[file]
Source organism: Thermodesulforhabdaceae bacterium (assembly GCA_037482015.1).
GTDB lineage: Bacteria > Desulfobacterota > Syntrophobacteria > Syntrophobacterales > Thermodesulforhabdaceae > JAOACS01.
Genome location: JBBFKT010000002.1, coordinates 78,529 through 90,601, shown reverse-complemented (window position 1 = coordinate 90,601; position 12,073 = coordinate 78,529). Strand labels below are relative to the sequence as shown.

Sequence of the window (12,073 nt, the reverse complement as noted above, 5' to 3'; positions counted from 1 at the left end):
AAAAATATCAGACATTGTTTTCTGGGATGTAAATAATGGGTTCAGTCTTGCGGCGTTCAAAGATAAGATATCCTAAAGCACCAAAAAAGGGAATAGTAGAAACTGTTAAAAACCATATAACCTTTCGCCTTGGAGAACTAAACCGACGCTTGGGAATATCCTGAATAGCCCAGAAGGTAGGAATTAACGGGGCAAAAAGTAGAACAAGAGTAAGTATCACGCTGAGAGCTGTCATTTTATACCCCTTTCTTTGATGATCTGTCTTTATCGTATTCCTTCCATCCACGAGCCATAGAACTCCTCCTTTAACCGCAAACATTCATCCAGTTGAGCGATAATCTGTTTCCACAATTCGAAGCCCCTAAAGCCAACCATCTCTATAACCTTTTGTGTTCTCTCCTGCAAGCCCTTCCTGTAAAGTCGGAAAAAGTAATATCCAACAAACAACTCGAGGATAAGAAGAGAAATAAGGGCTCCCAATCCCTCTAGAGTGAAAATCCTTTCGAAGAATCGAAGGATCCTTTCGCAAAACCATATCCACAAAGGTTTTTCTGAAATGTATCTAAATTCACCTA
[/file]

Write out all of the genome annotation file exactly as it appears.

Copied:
Source organism: Thermodesulforhabdaceae bacterium (assembly GCA_037482015.1).
GTDB lineage: Bacteria > Desulfobacterota > Syntrophobacteria > Syntrophobacterales > Thermodesulforhabdaceae > JAOACS01.
Genome location: JBBFKT010000002.1, coordinates 78,529 through 90,601, shown reverse-complemented (window position 1 = coordinate 90,601; position 12,073 = coordinate 78,529). Strand labels below are relative to the sequence as shown.

Sequence of the window (12,073 nt, the reverse complement as noted above, 5' to 3'; positions counted from 1 at the left end):
AAAAATATCAGACATTGTTTTCTGGGATGTAAATAATGGGTTCAGTCTTGCGGCGTTCAAAGATAAGATATCCTAAAGCACCAAAAAAGGGAATAGTAGAAACTGTTAAAAACCATATAACCTTTCGCCTTGGAGAACTAAACCGACGCTTGGGAATATCCTGAATAGCCCAGAAGGTAGGAATTAACGGGGCAAAAAGTAGAACAAGAGTAAGTATCACGCTGAGAGCTGTCATTTTATACCCCTTTCTTTGATGATCTGTCTTTATCGTATTCCTTCCATCCACGAGCCATAGAACTCCTCCTTTAACCGCAAACATTCATCCAGTTGAGCGATAATCTGTTTCCACAATTCGAAGCCCCTAAAGCCAACCATCTCTATAACCTTTTGTGTTCTCTCCTGCAAGCCCTTCCTGTAAAGTCGGAAAAAGTAATATCCAACAAACAACTCGAGGATAAGAAGAGAAATAAGGGCTCCCAATCCCTCTAGAGTGAAAATCCTTTCGAAGAATCGAAGGATCCTTTCGCAAAACCATATCCACAAAGGTTTTTCTGAAATGTATCTAAATTCACCTA